• Black beans, kidney beans, garbanzo beans

  • Include low-sodium soups with beans, vegetables, and a lean protein (chicken)

  • Try to opt for fresh produce when possible and limit amount of canned items

Frozen Food:

Avoid packaged meals, which can contain a high amount of sodium.

  • Frozen vegetables: broccoli, green beans, peas, squash, and carrots

  • Frozen fruits: berries, mangos, pineapple, papaya, and peaches

Shopping by heart health nutrient

While you may be aware eating certain foods increase your risk for heart disease there are also certain foods that reduce your risk. These foods reduce your risk due to the specific nutrients they contain. There are some key nutrients that play a significant role in reducing heart disease risk. These nutrients include:

Folic Acid

Folic acid helps maintain healthy homocysteine levels. High homocysteine levels increase vascular disease and stroke risk.

  • Brewer’s yeast

  • Rice and wheat germ

  • Beef liver

  • Beans: lima, mung, navy


Adequate potassium intake is directly connected to lower blood pressure levels, while potassium deficiency is connected to irregular heart rates.

  • Vegetables: potatoes, broccoli, cabbage, spinach, tomato sauce (no added salt)

  • Fruits: dried apricots, frozen blackberries, cherries


Needed to maintain a normal heartbeat, magnesium has also been shown to lower blood pressure.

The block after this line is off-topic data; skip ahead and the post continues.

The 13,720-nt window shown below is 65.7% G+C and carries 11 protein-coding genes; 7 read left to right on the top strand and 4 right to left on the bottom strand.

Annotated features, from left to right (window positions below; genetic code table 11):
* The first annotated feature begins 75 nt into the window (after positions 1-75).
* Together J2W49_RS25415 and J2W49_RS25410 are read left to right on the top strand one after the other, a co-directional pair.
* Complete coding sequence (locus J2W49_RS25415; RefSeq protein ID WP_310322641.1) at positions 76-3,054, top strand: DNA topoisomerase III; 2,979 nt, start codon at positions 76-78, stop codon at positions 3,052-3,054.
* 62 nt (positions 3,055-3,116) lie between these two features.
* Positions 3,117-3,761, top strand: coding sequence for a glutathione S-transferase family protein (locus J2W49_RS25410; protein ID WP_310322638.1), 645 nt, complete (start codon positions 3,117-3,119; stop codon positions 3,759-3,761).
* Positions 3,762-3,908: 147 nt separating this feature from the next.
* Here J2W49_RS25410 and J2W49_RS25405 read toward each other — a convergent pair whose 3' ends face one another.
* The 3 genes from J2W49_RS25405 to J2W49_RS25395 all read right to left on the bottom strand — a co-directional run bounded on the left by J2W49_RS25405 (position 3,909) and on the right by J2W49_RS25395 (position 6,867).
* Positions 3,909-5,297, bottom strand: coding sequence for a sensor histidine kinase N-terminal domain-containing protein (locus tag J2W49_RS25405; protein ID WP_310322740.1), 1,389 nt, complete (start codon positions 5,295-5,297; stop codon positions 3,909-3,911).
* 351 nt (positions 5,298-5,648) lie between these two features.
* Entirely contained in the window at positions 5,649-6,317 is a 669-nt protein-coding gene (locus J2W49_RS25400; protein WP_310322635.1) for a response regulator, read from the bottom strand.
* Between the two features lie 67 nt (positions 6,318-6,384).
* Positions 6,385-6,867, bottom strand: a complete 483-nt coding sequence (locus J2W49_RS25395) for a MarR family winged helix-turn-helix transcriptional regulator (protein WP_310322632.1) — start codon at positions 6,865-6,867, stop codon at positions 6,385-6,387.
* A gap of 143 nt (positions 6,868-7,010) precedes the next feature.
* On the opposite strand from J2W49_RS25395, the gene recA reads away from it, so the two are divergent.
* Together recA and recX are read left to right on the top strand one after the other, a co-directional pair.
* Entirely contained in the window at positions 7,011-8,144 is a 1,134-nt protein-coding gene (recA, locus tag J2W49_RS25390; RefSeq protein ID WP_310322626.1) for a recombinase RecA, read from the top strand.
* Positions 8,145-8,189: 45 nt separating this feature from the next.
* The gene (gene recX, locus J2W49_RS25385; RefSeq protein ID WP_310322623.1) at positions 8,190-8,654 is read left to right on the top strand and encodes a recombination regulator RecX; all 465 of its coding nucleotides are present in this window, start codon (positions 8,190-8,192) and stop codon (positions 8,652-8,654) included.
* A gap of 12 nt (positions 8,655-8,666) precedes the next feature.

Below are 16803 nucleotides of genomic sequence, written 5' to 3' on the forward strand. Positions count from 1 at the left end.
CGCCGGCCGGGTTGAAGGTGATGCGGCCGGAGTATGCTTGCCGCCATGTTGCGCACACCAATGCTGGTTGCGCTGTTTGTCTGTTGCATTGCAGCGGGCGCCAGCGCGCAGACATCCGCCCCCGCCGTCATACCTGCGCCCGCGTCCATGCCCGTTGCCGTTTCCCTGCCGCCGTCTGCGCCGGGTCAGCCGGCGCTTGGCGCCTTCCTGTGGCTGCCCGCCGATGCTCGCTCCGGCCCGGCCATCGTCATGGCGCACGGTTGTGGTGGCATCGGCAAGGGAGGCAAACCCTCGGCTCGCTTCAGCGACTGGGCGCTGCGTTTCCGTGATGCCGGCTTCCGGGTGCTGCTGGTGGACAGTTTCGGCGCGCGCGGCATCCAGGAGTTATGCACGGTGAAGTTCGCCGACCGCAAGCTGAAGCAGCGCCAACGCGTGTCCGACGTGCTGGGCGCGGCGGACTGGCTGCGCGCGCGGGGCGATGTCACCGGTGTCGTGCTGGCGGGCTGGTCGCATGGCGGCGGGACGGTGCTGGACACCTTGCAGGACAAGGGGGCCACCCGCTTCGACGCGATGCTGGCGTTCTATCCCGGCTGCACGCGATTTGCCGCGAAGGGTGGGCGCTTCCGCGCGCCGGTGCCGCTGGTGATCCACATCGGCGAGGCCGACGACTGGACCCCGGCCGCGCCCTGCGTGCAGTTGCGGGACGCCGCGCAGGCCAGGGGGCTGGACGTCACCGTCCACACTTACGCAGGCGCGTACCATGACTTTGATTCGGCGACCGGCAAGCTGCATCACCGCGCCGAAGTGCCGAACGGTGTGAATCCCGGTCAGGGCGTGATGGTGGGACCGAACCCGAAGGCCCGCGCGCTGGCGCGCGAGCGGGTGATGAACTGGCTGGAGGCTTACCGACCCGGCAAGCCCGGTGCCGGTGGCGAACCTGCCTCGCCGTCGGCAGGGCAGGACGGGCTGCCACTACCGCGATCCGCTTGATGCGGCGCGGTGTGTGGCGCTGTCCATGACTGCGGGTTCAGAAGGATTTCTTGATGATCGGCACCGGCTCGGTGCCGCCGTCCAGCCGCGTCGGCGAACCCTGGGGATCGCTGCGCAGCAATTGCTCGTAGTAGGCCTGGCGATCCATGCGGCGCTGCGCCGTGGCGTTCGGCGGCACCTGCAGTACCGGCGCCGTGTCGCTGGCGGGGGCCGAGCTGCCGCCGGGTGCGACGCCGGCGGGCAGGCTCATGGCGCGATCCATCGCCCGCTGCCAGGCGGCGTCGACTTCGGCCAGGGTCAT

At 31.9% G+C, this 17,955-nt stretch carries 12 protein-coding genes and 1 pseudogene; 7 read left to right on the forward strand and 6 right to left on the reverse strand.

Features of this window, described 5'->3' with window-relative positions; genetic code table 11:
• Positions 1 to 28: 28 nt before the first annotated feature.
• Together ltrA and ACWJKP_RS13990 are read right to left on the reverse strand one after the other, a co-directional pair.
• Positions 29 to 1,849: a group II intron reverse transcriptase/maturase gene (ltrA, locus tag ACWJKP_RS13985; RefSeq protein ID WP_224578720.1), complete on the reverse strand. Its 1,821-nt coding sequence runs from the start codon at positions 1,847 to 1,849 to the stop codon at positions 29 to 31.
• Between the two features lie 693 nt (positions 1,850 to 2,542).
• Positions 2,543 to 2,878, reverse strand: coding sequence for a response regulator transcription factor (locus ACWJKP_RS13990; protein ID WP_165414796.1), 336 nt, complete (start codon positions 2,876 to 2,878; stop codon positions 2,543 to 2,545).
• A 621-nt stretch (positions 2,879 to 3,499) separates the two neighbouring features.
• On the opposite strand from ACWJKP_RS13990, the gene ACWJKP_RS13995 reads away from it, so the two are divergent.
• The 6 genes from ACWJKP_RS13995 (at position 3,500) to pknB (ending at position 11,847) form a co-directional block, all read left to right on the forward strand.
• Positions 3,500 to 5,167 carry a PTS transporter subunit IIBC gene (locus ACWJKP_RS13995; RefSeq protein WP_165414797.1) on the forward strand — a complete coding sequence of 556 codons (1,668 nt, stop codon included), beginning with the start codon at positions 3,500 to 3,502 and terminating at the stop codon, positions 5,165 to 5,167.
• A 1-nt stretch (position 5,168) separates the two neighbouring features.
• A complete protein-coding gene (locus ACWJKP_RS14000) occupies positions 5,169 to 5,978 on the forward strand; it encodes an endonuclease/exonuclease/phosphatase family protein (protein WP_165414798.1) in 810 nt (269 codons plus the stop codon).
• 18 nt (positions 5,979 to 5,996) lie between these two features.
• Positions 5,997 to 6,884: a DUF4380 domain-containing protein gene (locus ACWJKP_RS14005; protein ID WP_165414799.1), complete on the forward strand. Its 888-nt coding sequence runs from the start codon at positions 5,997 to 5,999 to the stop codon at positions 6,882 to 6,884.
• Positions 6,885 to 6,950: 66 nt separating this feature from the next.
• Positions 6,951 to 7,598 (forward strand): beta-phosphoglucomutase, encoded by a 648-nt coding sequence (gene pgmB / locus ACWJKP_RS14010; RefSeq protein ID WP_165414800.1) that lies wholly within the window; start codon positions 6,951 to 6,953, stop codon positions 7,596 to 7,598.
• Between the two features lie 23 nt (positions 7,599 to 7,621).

• Whole grains

  • Nuts and seeds

  • Squash, broccoli, spinach

  • Seafood

Vitamin D

Low vitamin D levels contribute to high blood pressure and increase heart attack risk. Sunlight is a primary source for vitamin D, but there are foods that will also boost vitamin D intake.

  • Beans: kidney, pinto, black, navy, garbanzo

  • Air popped popcorn

  • Brown rice

  • Berries: raspberries, blackberries


A high fiber diet lowers heart disease risk by reducing total and LDL cholesterol levels.

  • Fortified cow’s milk

  • Salmon, mackerel, tuna

  • Dole Portobello Mushrooms

  • Sardines


Omega-3 fatty acids boost heart health by reducing inflammation, triglycerides, and blood clot formation.

  • Seafood: salmon, tuna, oysters, sea bass, herring

  • Chia seeds and flaxseed


Lycopene lowers blood pressure and C-reactive protein levels.

  • Tomatoes

  • Watermelon

  • Grapefruit


Niacin, also called vitamin B3, is connected to reduced LDL and triglyceride levels. Supplemental doses lead to vasodilation to lower blood pressure.

  • Peanuts

  • Mushrooms, Crimini and portabello

  • Turkey

  • Grass-fed beef


Polyphenols increase nitric oxide levels which promotes vasodilation leading to lower blood pressure levels.

  • Linseed

  • Lentils

  • Garlic, asparagus, carrots

  • Pears, prunes

Monounsaturated Fats

Including monounsaturated fats in your diet leads to lower LDL cholesterol and triglyceride levels, while also boosting HDL cholesterol levels.

  • Nuts

  • Olive oil

  • Avocado

  • Peanut butter

Lisa Nelson, RD, LN
Meet Our Writer
Lisa Nelson, RD, LN

Lisa Nelson RD, a registered dietitian since 1999, provides step-by-step guidance to lower cholesterol and lower blood pressure, so you can live life and enjoy your family for years to come. Lisa's passion for health comes from her own family history of heart disease, so she doesn't dispense trendy treatments; Lisa practices what she teaches in her own daily life. Because her own health is the foundation of her expertise, you can trust that Lisa will make it truly possible for you to see dramatic changes in your health, without unrealistic fads or impossibly difficult techniques.